Friday, October 4, 2019
George Perle, Serenades, Boston Modern Orchestral Project, Gil Rose
Director-conductor Gil Rose and the orchestra keep coming up with very timely and impeccably created releases, no less so today with composer George Perle (1915-2009) and his Serenades (BMOP 1067).
My first exposure to the music of Perle came back in a New Music concert in Manhattan in 1972. I have been glad to hear his music ever since. The three Serenades presented on this CD were written between 1962 and 1968 and form a prime Perle for sure.
The first is for viola and chamber orchestra with Wenting Kang doing wonderful things with the solo part. No 3 is for piano and chamber orchestra and Donald Berman gives us power and poetics at the piano helm. No 2 is for eleven players equally.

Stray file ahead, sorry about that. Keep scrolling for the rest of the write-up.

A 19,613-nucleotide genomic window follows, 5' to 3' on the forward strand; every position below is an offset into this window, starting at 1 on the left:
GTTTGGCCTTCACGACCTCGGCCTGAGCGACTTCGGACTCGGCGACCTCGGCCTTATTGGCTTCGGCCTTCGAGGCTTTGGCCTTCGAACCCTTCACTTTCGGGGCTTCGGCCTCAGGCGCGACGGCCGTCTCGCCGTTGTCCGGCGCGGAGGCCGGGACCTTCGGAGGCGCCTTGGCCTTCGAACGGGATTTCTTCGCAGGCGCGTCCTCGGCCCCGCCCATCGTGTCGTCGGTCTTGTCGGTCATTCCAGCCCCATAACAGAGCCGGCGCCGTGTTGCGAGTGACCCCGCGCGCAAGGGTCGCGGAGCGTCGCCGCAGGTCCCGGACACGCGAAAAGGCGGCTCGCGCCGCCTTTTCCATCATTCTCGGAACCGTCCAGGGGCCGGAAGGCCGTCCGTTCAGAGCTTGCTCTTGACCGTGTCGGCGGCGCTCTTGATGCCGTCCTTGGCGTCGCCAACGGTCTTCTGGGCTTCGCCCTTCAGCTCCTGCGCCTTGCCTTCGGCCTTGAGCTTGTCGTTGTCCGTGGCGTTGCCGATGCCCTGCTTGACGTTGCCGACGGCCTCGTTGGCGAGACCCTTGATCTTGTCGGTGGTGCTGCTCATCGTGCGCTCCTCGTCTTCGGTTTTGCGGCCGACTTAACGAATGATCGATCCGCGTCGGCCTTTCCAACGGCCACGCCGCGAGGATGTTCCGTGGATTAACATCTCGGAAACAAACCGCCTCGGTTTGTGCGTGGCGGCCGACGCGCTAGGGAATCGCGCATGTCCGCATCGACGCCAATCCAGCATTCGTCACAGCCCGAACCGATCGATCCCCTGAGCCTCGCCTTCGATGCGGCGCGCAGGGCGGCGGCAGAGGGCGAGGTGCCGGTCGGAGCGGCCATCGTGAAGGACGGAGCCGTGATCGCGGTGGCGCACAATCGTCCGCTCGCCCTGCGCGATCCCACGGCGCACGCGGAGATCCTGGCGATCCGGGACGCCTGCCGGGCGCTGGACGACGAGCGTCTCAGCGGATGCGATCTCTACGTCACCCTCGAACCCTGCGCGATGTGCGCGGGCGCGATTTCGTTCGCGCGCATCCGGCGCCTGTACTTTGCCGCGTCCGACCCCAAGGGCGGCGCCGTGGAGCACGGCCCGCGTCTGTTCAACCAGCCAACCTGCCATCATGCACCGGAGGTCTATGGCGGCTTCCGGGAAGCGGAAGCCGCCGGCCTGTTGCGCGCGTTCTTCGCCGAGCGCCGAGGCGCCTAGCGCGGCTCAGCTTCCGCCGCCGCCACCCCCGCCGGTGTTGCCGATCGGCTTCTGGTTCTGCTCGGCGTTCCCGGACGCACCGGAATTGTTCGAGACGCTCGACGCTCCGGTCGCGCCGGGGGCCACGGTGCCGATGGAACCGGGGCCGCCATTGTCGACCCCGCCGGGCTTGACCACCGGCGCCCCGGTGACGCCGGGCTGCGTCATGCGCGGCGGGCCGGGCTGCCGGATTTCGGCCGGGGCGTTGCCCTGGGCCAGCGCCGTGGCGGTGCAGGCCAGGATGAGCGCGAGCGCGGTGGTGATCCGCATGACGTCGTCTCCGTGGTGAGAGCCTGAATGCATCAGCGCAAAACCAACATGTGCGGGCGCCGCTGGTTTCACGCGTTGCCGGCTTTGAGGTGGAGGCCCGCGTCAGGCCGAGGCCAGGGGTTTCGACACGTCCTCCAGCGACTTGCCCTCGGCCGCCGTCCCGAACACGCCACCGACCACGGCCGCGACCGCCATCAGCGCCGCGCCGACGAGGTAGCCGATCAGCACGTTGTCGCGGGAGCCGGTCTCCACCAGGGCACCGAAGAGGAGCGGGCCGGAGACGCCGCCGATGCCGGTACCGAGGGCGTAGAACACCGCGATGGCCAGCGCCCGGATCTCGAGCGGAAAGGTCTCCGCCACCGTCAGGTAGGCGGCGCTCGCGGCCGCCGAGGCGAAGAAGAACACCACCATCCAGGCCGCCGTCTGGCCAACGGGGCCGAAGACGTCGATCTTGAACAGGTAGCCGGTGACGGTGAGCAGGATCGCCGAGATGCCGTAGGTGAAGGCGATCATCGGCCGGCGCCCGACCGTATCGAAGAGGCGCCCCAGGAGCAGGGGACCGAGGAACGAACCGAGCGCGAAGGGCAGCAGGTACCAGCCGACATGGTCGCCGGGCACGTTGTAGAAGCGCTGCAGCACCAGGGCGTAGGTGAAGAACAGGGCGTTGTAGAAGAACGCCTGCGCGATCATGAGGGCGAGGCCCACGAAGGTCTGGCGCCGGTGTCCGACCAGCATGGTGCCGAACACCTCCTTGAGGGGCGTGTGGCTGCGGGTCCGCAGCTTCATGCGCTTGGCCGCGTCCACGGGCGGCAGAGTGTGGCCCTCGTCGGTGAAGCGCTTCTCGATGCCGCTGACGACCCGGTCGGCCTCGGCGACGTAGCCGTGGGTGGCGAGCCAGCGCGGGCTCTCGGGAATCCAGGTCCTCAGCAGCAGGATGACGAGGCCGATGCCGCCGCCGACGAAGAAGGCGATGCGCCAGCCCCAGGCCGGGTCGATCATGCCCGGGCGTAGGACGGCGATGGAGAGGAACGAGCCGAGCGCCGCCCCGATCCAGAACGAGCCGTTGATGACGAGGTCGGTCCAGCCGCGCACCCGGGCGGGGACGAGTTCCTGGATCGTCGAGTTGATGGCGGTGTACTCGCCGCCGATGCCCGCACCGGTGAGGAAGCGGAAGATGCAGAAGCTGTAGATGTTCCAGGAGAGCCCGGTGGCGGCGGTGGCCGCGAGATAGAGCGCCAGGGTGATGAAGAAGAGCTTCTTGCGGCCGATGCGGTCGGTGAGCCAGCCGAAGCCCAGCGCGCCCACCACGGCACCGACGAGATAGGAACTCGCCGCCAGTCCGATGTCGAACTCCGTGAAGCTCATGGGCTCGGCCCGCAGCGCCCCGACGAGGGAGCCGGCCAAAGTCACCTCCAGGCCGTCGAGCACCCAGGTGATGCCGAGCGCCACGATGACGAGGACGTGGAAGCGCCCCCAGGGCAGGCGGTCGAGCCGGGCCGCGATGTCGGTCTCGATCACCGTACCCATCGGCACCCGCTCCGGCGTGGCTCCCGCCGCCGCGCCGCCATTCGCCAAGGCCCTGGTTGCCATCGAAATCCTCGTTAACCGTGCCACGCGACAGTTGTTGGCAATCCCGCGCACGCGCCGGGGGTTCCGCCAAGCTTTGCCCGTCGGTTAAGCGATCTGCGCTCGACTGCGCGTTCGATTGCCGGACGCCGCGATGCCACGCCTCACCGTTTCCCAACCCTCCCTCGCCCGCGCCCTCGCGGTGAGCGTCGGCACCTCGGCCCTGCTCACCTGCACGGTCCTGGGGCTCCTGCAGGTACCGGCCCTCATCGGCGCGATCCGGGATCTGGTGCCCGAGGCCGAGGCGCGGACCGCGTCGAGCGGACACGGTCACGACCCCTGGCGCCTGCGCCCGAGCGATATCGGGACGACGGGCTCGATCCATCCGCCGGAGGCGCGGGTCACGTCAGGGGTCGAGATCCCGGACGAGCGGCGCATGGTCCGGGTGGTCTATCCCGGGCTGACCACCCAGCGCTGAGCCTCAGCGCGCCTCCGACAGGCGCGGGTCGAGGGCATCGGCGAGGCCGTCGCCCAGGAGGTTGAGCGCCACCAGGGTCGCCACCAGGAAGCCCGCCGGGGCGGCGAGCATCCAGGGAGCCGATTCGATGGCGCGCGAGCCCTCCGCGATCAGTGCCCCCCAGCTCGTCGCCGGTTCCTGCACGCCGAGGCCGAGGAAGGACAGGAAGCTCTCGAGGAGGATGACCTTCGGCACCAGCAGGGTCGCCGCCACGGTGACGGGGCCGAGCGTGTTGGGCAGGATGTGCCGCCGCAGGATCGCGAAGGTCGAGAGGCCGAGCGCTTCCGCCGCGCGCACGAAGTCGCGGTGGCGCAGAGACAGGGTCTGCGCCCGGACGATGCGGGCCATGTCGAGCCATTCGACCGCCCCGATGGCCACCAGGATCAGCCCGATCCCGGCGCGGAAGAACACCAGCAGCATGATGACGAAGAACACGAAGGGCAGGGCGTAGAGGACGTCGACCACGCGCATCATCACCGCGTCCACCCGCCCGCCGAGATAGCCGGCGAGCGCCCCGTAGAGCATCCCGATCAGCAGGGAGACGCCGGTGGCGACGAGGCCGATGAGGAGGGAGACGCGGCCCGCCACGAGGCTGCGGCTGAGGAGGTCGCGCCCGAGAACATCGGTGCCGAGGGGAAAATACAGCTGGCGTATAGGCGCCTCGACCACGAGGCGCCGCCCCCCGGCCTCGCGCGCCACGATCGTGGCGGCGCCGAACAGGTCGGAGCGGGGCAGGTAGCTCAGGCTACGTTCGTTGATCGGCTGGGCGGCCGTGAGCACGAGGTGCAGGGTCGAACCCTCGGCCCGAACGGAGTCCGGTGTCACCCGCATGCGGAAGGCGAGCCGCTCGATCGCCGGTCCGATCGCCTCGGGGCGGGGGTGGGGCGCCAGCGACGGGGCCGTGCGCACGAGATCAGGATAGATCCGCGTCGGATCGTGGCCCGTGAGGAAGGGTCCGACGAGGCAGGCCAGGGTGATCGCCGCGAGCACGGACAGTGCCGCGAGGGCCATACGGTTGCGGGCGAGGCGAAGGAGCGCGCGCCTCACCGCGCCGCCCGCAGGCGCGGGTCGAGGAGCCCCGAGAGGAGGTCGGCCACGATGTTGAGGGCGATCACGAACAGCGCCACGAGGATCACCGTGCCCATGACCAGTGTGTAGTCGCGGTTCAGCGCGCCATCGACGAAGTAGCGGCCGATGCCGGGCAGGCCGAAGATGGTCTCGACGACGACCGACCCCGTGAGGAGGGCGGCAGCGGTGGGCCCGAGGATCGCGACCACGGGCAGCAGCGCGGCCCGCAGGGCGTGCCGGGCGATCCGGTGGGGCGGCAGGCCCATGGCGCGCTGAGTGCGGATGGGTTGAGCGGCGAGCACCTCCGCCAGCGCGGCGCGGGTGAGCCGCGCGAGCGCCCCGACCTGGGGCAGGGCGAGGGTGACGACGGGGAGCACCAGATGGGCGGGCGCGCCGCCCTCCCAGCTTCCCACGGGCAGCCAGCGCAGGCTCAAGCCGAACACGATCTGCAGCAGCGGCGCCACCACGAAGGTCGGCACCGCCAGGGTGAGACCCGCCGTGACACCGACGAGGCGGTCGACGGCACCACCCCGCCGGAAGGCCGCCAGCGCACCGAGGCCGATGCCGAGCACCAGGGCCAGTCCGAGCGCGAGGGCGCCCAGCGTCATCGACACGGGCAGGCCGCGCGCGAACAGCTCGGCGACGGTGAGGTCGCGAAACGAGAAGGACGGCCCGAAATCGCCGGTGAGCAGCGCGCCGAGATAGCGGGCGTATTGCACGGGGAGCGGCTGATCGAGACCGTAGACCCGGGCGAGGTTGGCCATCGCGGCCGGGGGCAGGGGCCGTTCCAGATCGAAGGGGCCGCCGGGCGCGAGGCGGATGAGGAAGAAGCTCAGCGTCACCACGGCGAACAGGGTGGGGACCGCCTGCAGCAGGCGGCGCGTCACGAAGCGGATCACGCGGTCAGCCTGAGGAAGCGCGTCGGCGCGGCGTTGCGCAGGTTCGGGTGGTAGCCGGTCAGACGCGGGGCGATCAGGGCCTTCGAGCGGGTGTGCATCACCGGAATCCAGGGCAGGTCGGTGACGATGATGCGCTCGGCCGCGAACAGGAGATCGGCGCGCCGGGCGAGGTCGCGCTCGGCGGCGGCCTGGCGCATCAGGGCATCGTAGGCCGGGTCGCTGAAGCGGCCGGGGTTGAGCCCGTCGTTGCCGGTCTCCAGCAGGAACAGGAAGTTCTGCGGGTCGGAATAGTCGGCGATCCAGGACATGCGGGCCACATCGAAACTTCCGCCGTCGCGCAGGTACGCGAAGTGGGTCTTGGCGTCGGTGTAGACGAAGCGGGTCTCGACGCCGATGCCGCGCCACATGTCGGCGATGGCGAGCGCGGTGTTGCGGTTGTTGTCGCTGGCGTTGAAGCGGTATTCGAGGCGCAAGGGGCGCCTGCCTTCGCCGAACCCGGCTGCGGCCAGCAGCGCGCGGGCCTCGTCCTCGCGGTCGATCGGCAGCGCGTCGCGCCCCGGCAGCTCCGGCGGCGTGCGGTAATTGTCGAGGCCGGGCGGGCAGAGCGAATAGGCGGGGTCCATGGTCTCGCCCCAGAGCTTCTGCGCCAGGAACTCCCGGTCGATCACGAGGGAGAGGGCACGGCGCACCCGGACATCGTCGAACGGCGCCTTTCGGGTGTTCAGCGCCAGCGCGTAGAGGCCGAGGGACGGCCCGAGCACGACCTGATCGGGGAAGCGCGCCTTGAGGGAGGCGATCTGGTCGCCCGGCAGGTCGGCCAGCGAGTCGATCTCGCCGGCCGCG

All have a beautiful unraveling about them, thoroughly High Modern in their attention to advanced harmonic-melodic tonality at the edge and the inventive levels are as high as the wonder of the orchestration sureness. This was a Master.
In the liners there is a poignant passage where Perle expresses his need for authenticity, as part of a tradition, and that is of the legacy of Modernism and all that has led to it I suppose. You listen to this music and the fine performances and there is no doubt that he is of his world, but originally so as well as anyone. Listen to the long and winding piano run in the penultimate movement of the Third Serenade and you will have no doubt of Perle's centrality to things now. He embodies tradition but he is also a tradition now, someone to respect, emulate, listen to closely.
I do recommend this highly to all Moderns and those who wonder about Modern folks as well. Perle is essential on this one and BMOP give us exemplary performances. Bravo!